You can click insert and then hit the carriage return so the next text starts on the line below. Do not save yet, you need to add the attribution. Go back to the openverse search page, and you will notice at the bottom there will be a "Attribution" Tab and at the top of this is the attribution text with a green button saying "Copy rich text". Click this. (These is also a more complex box with "Copy html" which gives a more sophisticated way of inserting an image which will be covered in a later course.)
Go to your Moodle page and paste this in (Ctrl V), then click save.
It should look like this
"Jerusalem" by Moody Man is licensed under CC BY-NC 2.0
You have added an image and attributed it correctly.
5. Using content from YouTube (and Vimeo)
Let me start with a clear statement - I am not an expert on copyright, but I do like U2 and want to share some with you.
So how can I be confident that I am not breaking copyright by including this clip here. Not only is it U2's music, but as can be seen from the logo in the top left hand corner, it is from a BBC programme. Surely this is copyrighted material that I should not post.
The reason I can embed this video here is that I am confident that the BBC will have sorted out any copyright issues before posting this on YouTube and I know that this is from an officially verified BBC channel on YouTube. I also know that the BBC will have agreed to the standard YouTube terms and conditions that include the right of users such as us to embed the video on our page, so long as we are not making money out of it.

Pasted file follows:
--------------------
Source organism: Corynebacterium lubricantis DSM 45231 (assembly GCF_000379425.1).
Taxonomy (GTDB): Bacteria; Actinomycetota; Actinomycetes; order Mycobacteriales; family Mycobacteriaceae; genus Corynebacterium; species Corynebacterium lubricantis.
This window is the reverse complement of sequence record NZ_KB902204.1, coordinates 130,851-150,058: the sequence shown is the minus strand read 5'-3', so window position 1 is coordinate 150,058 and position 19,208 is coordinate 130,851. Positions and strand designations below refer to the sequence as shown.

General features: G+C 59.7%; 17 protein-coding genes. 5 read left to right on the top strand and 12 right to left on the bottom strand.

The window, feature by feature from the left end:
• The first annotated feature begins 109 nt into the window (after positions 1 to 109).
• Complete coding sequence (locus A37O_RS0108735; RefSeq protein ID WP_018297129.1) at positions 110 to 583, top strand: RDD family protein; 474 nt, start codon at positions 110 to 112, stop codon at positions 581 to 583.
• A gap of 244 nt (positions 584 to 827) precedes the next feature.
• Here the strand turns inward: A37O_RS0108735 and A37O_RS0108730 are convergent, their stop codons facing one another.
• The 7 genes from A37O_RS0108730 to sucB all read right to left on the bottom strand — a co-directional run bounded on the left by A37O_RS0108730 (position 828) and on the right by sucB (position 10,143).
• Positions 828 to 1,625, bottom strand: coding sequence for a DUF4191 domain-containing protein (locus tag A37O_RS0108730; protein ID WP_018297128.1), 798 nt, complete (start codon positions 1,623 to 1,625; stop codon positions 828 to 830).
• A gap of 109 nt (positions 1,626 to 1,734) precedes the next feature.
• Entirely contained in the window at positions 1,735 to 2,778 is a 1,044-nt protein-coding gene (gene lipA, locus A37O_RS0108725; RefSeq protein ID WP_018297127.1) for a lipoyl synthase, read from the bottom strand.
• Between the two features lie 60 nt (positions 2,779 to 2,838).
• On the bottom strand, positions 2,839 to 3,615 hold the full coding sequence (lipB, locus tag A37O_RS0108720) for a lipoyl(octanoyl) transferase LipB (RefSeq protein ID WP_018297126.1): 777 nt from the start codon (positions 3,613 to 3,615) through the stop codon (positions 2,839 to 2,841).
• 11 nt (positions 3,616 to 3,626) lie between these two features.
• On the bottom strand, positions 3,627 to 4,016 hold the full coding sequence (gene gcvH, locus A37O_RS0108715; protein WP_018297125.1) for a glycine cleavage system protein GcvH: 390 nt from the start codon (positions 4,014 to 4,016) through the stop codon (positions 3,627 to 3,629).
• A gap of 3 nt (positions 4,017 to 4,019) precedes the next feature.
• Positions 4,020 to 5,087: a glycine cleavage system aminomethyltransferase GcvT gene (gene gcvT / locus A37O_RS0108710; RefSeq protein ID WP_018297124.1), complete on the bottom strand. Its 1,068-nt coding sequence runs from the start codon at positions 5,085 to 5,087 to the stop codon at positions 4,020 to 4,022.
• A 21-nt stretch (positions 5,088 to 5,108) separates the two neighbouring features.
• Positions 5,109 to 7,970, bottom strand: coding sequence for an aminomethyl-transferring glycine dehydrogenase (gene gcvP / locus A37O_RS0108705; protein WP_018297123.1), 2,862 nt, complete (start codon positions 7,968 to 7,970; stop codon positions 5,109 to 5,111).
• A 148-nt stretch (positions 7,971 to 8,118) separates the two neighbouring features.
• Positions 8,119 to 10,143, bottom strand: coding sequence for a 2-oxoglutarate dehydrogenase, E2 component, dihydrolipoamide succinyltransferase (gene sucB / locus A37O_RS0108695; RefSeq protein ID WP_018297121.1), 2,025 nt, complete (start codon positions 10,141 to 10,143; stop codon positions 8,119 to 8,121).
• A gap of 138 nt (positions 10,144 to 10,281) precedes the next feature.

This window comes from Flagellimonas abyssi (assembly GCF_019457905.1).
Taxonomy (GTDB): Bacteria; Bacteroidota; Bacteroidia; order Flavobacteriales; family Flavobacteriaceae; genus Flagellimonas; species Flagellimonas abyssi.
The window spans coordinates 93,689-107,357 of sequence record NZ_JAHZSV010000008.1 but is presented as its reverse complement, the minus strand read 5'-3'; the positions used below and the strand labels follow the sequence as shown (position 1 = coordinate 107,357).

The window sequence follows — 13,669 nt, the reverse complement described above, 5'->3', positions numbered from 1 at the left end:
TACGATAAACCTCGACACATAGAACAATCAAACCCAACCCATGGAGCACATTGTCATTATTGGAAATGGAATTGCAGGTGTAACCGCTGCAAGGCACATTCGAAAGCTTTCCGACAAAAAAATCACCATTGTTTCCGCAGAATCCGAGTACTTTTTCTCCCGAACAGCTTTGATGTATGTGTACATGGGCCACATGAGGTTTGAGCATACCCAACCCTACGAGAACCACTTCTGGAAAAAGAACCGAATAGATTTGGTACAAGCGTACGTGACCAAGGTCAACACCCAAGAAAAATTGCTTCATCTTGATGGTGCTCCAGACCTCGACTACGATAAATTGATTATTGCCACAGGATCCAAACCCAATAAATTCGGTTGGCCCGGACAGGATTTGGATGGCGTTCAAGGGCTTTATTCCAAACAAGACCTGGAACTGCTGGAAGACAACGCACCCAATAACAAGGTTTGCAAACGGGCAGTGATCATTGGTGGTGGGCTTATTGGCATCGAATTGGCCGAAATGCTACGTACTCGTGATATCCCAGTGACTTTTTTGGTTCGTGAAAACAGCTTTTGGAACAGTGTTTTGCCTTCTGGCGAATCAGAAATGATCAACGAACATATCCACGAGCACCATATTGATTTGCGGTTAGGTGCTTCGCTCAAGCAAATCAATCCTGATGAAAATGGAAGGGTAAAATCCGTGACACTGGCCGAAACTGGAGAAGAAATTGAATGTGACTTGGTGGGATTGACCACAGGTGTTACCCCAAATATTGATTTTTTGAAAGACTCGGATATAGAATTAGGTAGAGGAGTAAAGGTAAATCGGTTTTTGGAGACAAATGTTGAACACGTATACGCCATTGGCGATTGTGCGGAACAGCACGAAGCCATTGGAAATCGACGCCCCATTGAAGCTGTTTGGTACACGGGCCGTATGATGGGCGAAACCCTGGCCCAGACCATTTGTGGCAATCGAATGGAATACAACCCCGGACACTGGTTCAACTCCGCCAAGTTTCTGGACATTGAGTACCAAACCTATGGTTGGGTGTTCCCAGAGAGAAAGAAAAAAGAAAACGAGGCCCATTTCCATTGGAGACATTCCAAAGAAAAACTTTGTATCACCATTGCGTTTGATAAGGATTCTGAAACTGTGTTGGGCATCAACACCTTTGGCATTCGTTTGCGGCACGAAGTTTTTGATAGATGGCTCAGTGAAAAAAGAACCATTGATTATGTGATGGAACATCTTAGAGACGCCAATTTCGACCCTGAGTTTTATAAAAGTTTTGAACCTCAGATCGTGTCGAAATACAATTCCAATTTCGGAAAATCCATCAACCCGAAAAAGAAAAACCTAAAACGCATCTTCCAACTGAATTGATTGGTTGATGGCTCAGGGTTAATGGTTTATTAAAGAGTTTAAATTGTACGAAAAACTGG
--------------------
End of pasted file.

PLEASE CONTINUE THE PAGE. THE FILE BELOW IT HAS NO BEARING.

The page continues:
Does that mean that I can embed anything from YouTube onto my page?
No, you have to be confident that whoever put it onto YouTube owns the copyright.
How can I check that, I am not a copyright expert?
The thing to look for is an official YouTube Channel that has been verified. On its YouTube channel, the BBC has a tick beside it that when you move your mouse over it says "verified". If it says "verified" then that means that they are who they say they are and you can trust them to only post stuff that they own the copyright to.
If you search YouTube for "Dr Who" you will see that almost all the first pages found are from the verified Dr Who official page, one of the numerous BBC sub channels. However, if you search "Dr Who Full Episode" you will find numerous full Dr episodes, but not one of them will have an official "verified" tick by the person who uploaded them. YOU CANNOT USE THESE CLIPS because you can be fairly certain that the person posting them does not own the copyright.
Does that mean you cannot use clips from a non-verified person on Moodle?